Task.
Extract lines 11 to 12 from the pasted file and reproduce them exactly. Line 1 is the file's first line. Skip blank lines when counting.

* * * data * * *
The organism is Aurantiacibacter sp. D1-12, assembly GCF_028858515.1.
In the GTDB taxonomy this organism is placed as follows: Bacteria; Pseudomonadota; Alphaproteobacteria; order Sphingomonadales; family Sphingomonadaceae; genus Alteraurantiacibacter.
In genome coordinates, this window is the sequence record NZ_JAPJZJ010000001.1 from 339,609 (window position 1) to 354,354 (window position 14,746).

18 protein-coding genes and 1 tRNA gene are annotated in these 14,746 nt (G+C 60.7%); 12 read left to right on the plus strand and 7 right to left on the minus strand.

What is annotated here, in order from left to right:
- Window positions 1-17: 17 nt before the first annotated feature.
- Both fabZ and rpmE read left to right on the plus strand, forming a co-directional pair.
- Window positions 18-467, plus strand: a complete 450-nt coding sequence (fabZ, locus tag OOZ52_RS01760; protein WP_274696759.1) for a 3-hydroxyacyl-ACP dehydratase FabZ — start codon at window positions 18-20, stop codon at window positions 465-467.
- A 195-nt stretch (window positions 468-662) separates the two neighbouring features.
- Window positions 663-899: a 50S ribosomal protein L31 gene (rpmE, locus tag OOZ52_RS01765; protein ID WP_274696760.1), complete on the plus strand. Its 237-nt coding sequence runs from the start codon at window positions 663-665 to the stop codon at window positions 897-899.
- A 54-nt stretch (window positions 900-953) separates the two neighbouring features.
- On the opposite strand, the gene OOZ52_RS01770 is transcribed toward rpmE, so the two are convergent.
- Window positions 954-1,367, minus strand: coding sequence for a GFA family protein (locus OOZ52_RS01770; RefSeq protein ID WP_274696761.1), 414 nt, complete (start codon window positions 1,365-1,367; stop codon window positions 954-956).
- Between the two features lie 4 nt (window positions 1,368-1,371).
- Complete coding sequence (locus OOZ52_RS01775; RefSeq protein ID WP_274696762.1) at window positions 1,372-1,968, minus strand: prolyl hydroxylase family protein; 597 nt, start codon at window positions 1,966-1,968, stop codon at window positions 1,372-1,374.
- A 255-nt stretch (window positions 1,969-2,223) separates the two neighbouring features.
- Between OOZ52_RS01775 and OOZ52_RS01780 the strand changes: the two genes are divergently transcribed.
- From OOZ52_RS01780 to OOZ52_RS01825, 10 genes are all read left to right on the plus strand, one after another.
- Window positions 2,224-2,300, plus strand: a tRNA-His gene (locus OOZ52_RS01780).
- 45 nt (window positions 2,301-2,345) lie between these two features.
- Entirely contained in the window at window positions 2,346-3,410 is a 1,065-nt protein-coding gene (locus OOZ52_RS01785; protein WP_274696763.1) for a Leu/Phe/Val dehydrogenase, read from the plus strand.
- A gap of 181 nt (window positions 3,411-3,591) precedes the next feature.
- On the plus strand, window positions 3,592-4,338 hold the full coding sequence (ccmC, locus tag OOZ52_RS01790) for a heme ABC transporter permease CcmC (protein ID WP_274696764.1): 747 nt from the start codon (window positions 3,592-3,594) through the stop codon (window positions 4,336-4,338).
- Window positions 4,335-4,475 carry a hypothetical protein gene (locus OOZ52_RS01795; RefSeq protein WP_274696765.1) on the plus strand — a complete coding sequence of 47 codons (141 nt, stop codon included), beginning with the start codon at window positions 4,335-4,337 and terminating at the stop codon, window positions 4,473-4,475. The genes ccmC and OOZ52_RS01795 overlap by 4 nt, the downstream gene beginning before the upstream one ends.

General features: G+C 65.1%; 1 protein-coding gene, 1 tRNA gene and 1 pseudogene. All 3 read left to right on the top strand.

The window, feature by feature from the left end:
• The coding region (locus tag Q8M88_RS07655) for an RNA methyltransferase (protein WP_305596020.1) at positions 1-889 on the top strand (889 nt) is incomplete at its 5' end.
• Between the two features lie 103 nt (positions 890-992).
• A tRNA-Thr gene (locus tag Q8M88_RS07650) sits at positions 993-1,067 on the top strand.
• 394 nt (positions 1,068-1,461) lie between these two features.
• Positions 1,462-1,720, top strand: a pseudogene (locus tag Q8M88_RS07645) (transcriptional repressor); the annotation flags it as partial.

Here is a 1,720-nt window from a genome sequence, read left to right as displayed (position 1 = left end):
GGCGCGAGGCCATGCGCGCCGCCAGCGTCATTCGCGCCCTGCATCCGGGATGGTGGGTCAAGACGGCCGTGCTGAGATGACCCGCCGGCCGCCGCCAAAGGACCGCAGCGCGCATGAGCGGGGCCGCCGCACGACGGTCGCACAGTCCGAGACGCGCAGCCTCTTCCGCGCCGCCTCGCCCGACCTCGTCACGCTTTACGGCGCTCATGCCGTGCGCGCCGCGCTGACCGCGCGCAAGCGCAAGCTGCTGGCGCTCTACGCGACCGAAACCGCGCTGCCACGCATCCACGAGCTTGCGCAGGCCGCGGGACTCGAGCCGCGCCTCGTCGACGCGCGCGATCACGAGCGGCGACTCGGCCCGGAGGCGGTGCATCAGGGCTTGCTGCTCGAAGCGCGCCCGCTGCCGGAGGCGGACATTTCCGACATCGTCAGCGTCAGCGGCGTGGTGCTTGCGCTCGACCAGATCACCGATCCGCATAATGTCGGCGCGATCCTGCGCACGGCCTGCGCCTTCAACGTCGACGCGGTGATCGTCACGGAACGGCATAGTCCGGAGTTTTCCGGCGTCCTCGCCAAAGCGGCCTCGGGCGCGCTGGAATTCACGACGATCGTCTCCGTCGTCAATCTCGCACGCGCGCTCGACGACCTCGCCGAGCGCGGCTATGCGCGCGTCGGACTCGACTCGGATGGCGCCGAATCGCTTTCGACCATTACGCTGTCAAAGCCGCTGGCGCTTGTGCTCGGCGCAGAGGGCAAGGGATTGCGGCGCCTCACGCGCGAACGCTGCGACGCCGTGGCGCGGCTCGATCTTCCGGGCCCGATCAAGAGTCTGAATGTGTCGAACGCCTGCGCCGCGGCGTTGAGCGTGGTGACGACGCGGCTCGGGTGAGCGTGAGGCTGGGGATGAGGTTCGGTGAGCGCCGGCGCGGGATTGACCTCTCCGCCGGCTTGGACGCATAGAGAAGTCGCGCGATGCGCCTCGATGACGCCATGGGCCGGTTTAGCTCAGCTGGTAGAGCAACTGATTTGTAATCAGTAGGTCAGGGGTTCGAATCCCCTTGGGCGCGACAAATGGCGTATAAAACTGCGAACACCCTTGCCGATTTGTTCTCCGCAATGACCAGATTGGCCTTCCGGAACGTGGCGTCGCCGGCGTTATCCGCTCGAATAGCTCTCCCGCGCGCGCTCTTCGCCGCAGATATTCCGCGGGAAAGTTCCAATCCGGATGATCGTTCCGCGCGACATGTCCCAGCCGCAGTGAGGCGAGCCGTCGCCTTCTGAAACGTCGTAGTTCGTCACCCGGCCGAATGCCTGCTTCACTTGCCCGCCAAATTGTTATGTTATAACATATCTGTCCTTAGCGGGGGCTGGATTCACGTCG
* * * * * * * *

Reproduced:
- A 54-nt stretch (window positions 900-953) separates the two neighbouring features.
- On the opposite strand, the gene OOZ52_RS01770 is transcribed toward rpmE, so the two are convergent.